Petition for Review of an Order of the Designee of the Chief Legal Counsel of the Department of Human Rights. Charge No. 1998SA0128
The opinion of the court was delivered by: Justice McLAREN
Petitioner, Bonita L. Welch, appeals the final order of the Department of Human Rights (the Department) dismissing her charge of discrimination. We affirm.
The following uncontroverted facts are taken from the record. Prior to 1994, Welch was employed by the Illinois Appellate Court, Third District, as a law clerk to the former Justice Tobias G. Barry. On February 16, 1994, Welch began employment with the Illinois Appellate Court, Third District, as a staff attorney, at a salary of $39,464. On February 23, 1994, Welch was notified that Justice Heiple determined that all entry-level staff attorneys should start at the minimum salary. Thus, Welch's salary was reduced to $32,571, retroactive to her start date.
On August 12, 1994, while still employed as a staff attorney, Welch filed her first charge (No. 1997CA1141) with the Department of Human Rights, alleging that Justice Heiple ordered her salary lowered because she had worked for Justice Tobias G. Barry, Heiple's political opponent. Welch also alleged that the Illinois Supreme Court and the Illinois Appellate Court, Third District, discriminated against her based on her age and sex.
On August 18, 1997, Welch filed a second charge with the Department (No. 1998SA0128). However, this charge was not signed or notarized as required by section 2520.330 of the Illinois Administrative Code (56 Ill. Adm. Code §2520.330 (1996)) to perfect a charge. See 56 Ill. Adm. Code §2520.350 (1996).
On September 8, 1997, Welch filed a signed and notarized second charge along with an additional page prepared by Welch. The charge named the Illinois Supreme Court and the Illinois Appellate Court, Third District, as respondents. In this second charge, Welch made three claims. In claim one Welch alleged that she was "[s]ubject to retaliatory hostile workplace up to Feb. 24, 1997." In support of this claim Welch alleged that after she filed her first charge against the respondents she "began to incur an environment of hostility within [her] place of employment" and that this occurred "within such a time period as to raise the inference of retaliatory motivation."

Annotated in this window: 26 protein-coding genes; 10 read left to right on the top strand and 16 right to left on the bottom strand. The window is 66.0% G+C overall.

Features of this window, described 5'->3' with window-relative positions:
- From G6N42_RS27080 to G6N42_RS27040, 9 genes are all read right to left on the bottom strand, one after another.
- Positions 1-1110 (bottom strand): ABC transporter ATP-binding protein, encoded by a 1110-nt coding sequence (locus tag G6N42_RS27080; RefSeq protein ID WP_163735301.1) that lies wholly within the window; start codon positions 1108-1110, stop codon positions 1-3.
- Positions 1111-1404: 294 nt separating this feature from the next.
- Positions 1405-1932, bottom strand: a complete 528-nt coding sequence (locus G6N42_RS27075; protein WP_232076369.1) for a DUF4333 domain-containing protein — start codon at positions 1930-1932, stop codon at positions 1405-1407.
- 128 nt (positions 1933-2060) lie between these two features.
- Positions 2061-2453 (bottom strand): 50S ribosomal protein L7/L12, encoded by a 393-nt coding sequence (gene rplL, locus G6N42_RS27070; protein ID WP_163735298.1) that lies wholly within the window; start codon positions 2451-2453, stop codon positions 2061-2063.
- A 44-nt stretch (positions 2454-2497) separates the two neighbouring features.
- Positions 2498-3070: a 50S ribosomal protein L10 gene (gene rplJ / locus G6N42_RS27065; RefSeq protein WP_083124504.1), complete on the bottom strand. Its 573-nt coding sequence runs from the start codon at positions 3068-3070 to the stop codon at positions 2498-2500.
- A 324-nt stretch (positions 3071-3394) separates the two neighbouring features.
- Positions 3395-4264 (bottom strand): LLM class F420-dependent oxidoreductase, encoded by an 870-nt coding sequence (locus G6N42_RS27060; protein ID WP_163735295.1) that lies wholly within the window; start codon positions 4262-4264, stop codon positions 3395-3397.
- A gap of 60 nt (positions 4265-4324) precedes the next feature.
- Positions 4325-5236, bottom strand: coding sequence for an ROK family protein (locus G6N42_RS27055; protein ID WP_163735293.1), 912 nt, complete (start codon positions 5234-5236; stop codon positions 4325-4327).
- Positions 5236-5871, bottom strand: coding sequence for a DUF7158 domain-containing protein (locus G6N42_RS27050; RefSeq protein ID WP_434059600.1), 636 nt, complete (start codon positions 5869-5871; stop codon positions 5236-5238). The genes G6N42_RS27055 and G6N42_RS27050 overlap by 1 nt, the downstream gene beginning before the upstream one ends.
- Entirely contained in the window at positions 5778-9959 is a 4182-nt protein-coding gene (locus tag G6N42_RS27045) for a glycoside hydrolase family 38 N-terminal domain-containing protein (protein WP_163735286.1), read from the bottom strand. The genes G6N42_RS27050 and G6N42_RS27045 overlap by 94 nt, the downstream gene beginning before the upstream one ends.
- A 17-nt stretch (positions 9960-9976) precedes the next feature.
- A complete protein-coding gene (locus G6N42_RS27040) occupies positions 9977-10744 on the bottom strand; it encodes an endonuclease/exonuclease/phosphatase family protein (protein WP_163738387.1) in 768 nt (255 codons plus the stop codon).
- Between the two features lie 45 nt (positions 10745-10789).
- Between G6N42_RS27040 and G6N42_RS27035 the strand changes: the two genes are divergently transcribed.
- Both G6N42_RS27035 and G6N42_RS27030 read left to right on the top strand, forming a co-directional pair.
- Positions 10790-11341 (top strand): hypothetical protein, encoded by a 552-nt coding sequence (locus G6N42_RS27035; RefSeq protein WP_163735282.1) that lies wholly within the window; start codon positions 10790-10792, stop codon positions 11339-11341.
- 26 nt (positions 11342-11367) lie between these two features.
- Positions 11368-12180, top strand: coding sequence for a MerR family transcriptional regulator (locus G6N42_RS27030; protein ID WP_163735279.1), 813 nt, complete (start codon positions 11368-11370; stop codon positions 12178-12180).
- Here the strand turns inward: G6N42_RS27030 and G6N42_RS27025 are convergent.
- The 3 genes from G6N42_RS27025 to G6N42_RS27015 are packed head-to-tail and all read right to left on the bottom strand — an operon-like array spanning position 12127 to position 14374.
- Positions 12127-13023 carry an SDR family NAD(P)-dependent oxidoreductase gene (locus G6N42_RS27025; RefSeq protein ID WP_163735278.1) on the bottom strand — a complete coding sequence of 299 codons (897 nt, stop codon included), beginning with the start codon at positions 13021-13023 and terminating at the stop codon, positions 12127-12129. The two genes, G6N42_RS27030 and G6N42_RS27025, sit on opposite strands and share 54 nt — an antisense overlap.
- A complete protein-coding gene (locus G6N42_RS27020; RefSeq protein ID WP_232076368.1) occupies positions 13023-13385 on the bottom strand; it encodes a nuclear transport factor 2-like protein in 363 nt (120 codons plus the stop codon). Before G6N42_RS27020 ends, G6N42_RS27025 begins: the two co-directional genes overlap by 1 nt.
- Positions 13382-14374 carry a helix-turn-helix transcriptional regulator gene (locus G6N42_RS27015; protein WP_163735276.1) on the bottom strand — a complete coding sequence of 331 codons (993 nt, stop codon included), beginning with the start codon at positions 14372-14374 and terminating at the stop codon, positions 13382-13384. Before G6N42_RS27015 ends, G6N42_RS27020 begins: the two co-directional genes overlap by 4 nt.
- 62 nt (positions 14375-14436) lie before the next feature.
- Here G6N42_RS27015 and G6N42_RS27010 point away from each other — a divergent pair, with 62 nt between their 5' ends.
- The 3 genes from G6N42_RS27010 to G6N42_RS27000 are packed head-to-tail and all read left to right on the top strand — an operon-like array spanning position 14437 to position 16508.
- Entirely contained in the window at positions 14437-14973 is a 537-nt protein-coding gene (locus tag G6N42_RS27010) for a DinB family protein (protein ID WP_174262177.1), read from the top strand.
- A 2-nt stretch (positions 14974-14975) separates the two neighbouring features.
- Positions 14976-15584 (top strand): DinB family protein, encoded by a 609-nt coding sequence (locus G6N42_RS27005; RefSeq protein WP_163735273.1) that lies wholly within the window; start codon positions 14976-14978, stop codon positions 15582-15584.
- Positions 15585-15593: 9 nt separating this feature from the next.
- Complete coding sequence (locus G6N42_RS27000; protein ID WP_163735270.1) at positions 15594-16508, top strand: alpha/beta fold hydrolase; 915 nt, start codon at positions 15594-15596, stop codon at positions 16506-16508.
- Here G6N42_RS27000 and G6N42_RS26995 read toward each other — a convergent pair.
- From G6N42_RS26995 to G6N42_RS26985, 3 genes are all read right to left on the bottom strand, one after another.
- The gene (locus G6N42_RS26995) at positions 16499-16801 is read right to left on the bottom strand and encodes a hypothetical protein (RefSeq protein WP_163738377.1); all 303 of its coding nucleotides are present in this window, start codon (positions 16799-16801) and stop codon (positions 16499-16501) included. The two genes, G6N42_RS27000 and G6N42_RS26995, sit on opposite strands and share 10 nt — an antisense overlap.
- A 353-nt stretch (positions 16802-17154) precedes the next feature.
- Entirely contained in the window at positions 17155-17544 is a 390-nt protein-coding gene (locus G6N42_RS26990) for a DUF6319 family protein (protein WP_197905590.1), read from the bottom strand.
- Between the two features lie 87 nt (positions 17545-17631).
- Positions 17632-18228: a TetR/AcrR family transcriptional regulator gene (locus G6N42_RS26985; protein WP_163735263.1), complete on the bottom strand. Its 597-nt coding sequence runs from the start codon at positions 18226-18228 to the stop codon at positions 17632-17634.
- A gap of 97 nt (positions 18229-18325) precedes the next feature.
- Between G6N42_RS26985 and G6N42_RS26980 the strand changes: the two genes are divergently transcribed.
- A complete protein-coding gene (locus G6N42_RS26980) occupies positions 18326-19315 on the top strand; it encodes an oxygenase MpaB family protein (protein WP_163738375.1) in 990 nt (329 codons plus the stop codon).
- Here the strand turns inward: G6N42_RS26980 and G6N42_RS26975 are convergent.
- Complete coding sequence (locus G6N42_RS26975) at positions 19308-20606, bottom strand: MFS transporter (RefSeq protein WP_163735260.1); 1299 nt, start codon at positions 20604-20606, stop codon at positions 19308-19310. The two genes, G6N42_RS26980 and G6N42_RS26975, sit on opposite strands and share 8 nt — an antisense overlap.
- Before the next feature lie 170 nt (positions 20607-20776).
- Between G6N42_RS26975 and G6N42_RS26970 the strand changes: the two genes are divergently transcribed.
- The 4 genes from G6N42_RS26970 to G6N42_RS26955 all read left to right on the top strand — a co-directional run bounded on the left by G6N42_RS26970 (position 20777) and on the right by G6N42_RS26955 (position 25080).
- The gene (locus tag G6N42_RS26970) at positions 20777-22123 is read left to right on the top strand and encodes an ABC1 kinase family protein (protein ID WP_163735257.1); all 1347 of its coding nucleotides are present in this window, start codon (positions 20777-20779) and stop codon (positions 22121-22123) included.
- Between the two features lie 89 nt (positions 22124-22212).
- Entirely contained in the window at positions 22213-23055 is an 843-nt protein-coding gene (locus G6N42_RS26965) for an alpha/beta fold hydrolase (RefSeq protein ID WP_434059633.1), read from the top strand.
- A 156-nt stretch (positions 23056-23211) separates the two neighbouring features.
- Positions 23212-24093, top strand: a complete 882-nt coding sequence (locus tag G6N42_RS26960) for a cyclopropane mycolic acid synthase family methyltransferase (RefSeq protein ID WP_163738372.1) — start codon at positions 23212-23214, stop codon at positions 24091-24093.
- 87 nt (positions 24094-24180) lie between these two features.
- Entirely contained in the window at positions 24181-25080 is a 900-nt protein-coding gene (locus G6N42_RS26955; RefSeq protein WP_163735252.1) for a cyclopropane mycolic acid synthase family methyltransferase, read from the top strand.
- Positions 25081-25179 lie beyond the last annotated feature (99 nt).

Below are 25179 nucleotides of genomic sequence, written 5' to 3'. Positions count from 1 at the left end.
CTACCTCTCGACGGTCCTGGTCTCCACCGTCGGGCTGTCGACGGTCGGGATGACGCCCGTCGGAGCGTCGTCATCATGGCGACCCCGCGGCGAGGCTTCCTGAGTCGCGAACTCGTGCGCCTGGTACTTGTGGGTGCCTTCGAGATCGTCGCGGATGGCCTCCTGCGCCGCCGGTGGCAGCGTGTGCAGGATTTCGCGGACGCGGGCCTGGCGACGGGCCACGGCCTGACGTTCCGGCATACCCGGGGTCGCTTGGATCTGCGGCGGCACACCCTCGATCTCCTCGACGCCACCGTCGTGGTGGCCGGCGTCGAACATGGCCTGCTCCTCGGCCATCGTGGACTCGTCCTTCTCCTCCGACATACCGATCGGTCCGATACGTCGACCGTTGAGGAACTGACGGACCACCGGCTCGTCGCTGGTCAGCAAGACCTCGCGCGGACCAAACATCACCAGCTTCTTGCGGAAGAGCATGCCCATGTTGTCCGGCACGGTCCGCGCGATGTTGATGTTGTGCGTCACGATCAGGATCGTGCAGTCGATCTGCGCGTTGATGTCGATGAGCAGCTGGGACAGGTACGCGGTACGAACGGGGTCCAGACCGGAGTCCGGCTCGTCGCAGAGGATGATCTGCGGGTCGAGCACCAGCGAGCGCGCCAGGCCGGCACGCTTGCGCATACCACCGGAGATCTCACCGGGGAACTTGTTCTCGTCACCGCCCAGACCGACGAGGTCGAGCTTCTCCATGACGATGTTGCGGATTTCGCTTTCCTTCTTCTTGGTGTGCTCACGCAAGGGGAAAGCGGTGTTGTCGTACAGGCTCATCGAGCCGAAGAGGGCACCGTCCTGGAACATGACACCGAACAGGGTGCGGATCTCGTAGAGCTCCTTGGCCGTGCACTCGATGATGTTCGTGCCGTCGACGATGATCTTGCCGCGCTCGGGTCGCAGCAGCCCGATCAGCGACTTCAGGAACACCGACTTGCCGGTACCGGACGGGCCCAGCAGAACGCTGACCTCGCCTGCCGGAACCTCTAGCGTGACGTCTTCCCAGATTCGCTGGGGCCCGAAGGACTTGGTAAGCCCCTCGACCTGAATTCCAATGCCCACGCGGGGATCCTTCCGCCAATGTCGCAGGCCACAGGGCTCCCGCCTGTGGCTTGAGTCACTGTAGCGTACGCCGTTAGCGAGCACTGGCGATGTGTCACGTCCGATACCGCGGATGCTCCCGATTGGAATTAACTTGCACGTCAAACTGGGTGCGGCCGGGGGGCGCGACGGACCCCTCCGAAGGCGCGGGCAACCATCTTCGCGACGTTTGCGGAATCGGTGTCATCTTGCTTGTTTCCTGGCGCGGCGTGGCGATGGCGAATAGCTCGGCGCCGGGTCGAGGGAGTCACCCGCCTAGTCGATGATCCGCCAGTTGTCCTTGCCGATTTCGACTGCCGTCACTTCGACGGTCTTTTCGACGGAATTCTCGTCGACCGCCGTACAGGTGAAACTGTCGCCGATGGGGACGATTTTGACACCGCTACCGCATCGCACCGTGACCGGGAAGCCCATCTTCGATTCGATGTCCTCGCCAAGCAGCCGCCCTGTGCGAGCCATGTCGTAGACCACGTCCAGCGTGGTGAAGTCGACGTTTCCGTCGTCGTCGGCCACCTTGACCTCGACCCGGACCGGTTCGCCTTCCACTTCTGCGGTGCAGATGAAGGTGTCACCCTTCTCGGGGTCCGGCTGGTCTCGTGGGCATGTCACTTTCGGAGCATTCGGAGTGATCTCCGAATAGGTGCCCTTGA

In Welch's second claim, she alleged that she was "[s]ubject to work environment of retaliatory isolation up to Feb. 24, 1997." In support of this claim, Welch alleged that after she filed her first charge against the respondents she "was subject to isolation which [was] constructed by [the] respondents" and that this occurred "within such a time period as to raise the inference of retaliatory motivation." In support of this second claim, Welch alleged that between November 25, 1996, and February 24, 1997, Justice William E. Holdridge discussed settling her first charge with her and asked her not to discuss the charges with anyone else. As a result of a study of the salaries of other staff attorneys, Holdridge offered to adjust Welch's salary to that of the staff attorneys for the Appellate Court, Fourth District, retroactive to July 1, 1996. Welch accepted Holdridge's offer on February 18, 1997, but on February 24, 1997, Welch told Holdridge that she would not withdraw her first charge. In response, Holdridge immediately retracted Welch's salary increase and reset Welch's salary to the rate in effect prior to February 16, 1997. Holdridge also abandoned his efforts to adjust the salary of at least one other staff attorney.
In Welch's third claim, she alleged that she was "[s]ubject to salary retraction on or about Feb. 24, 1997." In support of this claim, Welch alleged that after she filed her first charge against the respondents she "was offered a salary adjustment which was contingent upon an overall settlement of the charges before the Il. Dept. of Human Rights" and that she declined the offer. She further alleged that the offer was retracted because she had filed the first charge and refused to withdraw it. Welch alleged that the salary retraction was, therefore, retaliatory.
On September 7, 1997, the day before Welch filed her signed and notarized second charge, she wrote a letter to the Department expressing concerns regarding how the second charge had been drafted. Welch wrote, in pertinent part:
"My concern is that Part I alleges a hostile workplace 'up to' February, 24, 1997. Since the charge was not served on respondents until more than 180 days after February 24, 1997, this charge might be time-barred. Also, there might have been some misunderstanding of the allegations *** since there was no hostility apparent in the research department prior to February 24, 1997.
Also, with respect to the isolation charge (Part II), the period that we are referring to, I believe, is November 25, 1996, to February 24, 1997, during which I was pledged to tell anyone who asked about the charges that 'it was all over.' In all other respects, I cannot honestly state that the work environment caused me to feel isolated. Also, Part II may be time-barred as well since, standing alone, it appears to allege conduct outside the 180-day period.
Although I had originally envisioned a single charge of retaliation incorporating elements of three forms of retaliation, it now appears that the only truly viable charge is Part III, which clearly alleges an ...